But our massive performance against Colombia (a 3-0 pounding of the team that eventually got to the semifinals of the football event) sounded a note of warning to all our opponents. Even Brazil withdrew in ‘fear’ from the last friendly match we were to play against them. Then it happened. The Olympic rapture happened. Our ‘heaven’ came to an abrupt end.
On the eve of the games, the entire Nigerian contingent were hurriedly summoned to an emergency meeting with the leadership of the Nigerian contingent, led by Chief Abraham Ordia, the Secretary General of the Supreme Council for Sports in Africa and Mr. Isaac Akioye, the director of the National Sports Commission.They told us we had a few minutes to return to our rooms, pack our belongings and leave the Olympic village. We were heading back to Nigeria. They explained why it was necessary to do so – to register African’s protest against countries (particularly New Zealand) that were fraternizing with the Apartheid regime of South Africa.
It was a shattering blow. Most of us were at the doorsteps of our first Olympic Games only for the doors to be slammed in our faces. Departing the Olympics was a devastating blow, even though we were made to understand it was a sacrifice we had to make to support the struggle for the freedom of our fellow Black Africans. Nigeria was the first country to depart Montreal. As we arrived the airport, taxing on the tarmac was a glittering brand new DC 10 aircraft of Nigeria Airways dispatched by the government to come pick us up and take us home!
That’s how I went, saw but did not participate in my first Olympics that would have been a great outing for Nigeria with her gifted athletes in several sports and excellent preparations. Table tennis players had been training in China for a few years. Bulgaria had hosted wrestlers and weightlifters. American universities were the training ground of track and field athletes on federal government scholarships. The boxers were under the tutelage of legendary American, former World light-heavyweight boxing champion, Archie Moore. The footballers were at home in West Germany’s foremost football school in Hennef.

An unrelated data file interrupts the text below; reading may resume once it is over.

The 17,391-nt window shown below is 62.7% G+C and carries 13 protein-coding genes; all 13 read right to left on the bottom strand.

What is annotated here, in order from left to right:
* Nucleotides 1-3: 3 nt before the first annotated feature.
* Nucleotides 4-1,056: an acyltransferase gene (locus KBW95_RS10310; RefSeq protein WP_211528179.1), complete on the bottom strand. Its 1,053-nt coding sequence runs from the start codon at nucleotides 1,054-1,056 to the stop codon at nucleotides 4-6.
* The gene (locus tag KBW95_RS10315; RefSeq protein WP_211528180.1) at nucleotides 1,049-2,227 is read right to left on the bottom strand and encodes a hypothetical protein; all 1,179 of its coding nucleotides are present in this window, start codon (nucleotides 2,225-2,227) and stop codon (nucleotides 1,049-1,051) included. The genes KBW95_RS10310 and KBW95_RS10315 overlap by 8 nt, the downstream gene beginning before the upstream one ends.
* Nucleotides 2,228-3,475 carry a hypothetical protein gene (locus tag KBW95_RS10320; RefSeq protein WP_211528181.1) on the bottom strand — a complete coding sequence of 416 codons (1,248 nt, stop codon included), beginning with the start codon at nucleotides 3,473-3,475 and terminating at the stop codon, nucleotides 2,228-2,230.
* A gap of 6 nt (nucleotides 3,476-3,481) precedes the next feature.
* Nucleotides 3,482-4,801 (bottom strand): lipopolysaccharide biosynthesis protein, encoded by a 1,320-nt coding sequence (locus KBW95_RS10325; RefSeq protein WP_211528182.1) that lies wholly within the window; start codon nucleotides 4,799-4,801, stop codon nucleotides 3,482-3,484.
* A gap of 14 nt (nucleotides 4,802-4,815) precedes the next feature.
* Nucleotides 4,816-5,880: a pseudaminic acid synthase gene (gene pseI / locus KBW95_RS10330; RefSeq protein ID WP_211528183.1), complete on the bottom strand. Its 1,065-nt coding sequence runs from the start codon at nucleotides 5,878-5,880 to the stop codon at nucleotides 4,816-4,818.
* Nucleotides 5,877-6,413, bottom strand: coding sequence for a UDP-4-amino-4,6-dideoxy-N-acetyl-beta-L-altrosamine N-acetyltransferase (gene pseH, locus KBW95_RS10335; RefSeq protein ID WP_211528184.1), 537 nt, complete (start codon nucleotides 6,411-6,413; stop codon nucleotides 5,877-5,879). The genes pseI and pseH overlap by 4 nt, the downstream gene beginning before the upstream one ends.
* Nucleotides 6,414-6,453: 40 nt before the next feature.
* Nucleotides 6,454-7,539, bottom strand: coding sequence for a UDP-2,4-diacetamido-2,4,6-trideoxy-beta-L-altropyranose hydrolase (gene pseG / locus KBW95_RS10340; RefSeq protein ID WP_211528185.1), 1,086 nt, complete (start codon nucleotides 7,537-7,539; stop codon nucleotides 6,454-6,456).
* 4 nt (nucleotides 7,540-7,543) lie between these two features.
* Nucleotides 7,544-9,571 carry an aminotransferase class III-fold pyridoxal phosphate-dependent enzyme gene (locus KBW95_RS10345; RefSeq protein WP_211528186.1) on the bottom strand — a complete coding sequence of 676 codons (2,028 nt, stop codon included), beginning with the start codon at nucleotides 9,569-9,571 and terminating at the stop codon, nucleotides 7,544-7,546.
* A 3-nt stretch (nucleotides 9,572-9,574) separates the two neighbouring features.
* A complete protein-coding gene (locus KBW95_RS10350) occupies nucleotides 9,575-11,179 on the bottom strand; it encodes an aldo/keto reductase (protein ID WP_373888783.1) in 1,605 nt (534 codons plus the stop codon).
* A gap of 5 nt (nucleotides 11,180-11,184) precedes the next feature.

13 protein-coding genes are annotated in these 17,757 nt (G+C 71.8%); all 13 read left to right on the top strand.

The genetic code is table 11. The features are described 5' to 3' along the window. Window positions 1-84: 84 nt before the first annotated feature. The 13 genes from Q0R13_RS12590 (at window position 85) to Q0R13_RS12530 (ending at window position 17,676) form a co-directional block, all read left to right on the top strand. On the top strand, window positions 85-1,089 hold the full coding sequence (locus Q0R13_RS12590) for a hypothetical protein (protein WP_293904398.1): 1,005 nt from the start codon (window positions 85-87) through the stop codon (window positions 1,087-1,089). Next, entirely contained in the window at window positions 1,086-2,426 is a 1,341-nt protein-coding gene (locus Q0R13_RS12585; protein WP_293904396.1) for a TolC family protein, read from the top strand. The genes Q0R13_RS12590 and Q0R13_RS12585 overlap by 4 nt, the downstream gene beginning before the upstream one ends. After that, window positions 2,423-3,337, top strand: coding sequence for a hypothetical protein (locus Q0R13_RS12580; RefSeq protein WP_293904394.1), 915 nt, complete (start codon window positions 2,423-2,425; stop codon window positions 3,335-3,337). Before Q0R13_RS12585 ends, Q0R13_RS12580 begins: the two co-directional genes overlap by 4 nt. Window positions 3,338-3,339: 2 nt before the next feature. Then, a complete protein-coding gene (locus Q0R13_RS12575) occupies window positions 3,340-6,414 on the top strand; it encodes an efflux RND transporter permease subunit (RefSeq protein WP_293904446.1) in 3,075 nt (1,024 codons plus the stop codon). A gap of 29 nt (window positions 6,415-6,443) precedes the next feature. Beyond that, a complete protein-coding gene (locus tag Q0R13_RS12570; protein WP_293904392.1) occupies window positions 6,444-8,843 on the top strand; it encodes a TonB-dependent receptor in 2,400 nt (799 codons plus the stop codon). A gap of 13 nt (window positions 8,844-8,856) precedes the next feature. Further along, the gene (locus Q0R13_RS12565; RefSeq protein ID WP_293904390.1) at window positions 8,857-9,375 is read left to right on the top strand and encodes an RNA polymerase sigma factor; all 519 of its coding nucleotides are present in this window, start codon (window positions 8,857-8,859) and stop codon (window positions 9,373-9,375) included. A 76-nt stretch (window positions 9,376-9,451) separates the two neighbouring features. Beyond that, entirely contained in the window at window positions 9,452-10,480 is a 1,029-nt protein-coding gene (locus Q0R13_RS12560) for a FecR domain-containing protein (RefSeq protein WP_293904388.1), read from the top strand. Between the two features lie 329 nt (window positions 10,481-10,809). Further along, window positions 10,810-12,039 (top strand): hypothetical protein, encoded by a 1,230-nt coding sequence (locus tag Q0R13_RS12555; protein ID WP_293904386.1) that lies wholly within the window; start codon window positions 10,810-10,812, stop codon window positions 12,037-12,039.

Obisia Nwankpa would most likely have won a medal. Charlton Ehizuelen was easily the hottest triple jumper in the world at the time. Nigeria had some of the world’s best 400 metres sprinters at the time in Bruce Ijirigho, Felix Imabiyi, Dele Udoh and so on. Godwin Obasogie was one of the leading hurdlers in the world. All those dreams evaporated in a plume of political smoke.
Four years later fate returned to continue with its unending drama. Politics that robbed us of being Olympians in 1976 also provided us the unsolicited opportunity to fulfill our dream again in 1980.
Without playing a single qualifying match the Green Eagles were invited to participate at the Moscow Olympics when the United States of America led a few Western European countries to boycott the games in Russia.So, once again in the summer of 1980, I found myself heading to Moscow at the very last minute when the thought of participating in the Olympics did not even exist in my consciousness. This time I was both captain of the Green Eagles and captain of Team Nigeria, the first Nigerian football player to occupy that position. So, I carried Nigeria’s flag during the match-past. It was a great honour for me and a dream come true at last.
My relationship with the Olympics did not end there. There was still something hollow and unfulfilled – I never won an Olympic medal. In 1993 I became an athletes representative. I had three athletes in my stable. Under my management Chioma Ajunwa and Charity Okpara went to the 1996 Olympic Games in Atlanta (some 20 years after my first taste of it) and returned with Gold and Silver medals respectively.
Their medals, through my humble and little contributions to their success, have become for me the Olympic medals I (never) won! So, as the 2016 Olympic Games commence this weekend in Rio de Janeiro, Brazil, I am preparing myself to wait, to watch and to wonder what fate would throw onto my lap again this time around.